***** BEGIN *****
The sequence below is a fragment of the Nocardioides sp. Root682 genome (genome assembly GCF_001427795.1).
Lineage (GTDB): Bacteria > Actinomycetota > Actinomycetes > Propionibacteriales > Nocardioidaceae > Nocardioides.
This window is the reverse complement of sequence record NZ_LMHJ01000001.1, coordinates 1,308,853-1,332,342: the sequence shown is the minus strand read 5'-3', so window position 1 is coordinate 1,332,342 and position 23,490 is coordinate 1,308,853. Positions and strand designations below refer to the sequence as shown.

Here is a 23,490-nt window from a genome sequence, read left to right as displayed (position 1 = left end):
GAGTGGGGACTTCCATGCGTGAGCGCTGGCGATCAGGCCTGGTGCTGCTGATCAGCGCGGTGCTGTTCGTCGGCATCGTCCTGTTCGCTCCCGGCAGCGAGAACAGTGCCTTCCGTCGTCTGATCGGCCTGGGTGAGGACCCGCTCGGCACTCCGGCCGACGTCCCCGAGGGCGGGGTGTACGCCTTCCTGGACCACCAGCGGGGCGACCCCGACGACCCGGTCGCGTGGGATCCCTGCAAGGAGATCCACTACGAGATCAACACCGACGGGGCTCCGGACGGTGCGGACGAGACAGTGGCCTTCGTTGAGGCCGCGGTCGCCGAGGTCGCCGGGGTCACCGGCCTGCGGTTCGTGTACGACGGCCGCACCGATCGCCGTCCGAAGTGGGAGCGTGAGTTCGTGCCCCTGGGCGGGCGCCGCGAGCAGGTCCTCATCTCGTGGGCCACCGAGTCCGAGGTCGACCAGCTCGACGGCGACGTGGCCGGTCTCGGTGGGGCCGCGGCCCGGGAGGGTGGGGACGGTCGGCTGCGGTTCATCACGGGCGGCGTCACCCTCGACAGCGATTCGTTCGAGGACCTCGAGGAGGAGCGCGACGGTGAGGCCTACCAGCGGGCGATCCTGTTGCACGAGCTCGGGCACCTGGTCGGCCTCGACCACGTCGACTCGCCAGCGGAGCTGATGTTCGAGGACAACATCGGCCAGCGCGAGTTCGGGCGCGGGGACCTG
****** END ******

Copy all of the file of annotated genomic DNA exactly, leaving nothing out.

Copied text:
The sequence below is a fragment of the Nocardioides sp. Root682 genome (genome assembly GCF_001427795.1).
Lineage (GTDB): Bacteria > Actinomycetota > Actinomycetes > Propionibacteriales > Nocardioidaceae > Nocardioides.
This window is the reverse complement of sequence record NZ_LMHJ01000001.1, coordinates 1,308,853-1,332,342: the sequence shown is the minus strand read 5'-3', so window position 1 is coordinate 1,332,342 and position 23,490 is coordinate 1,308,853. Positions and strand designations below refer to the sequence as shown.

Here is a 23,490-nt window from a genome sequence, read left to right as displayed (position 1 = left end):
GAGTGGGGACTTCCATGCGTGAGCGCTGGCGATCAGGCCTGGTGCTGCTGATCAGCGCGGTGCTGTTCGTCGGCATCGTCCTGTTCGCTCCCGGCAGCGAGAACAGTGCCTTCCGTCGTCTGATCGGCCTGGGTGAGGACCCGCTCGGCACTCCGGCCGACGTCCCCGAGGGCGGGGTGTACGCCTTCCTGGACCACCAGCGGGGCGACCCCGACGACCCGGTCGCGTGGGATCCCTGCAAGGAGATCCACTACGAGATCAACACCGACGGGGCTCCGGACGGTGCGGACGAGACAGTGGCCTTCGTTGAGGCCGCGGTCGCCGAGGTCGCCGGGGTCACCGGCCTGCGGTTCGTGTACGACGGCCGCACCGATCGCCGTCCGAAGTGGGAGCGTGAGTTCGTGCCCCTGGGCGGGCGCCGCGAGCAGGTCCTCATCTCGTGGGCCACCGAGTCCGAGGTCGACCAGCTCGACGGCGACGTGGCCGGTCTCGGTGGGGCCGCGGCCCGGGAGGGTGGGGACGGTCGGCTGCGGTTCATCACGGGCGGCGTCACCCTCGACAGCGATTCGTTCGAGGACCTCGAGGAGGAGCGCGACGGTGAGGCCTACCAGCGGGCGATCCTGTTGCACGAGCTCGGGCACCTGGTCGGCCTCGACCACGTCGACTCGCCAGCGGAGCTGATGTTCGAGGACAACATCGGCCAGCGCGAGTTCGGGCGCGGGGACCTG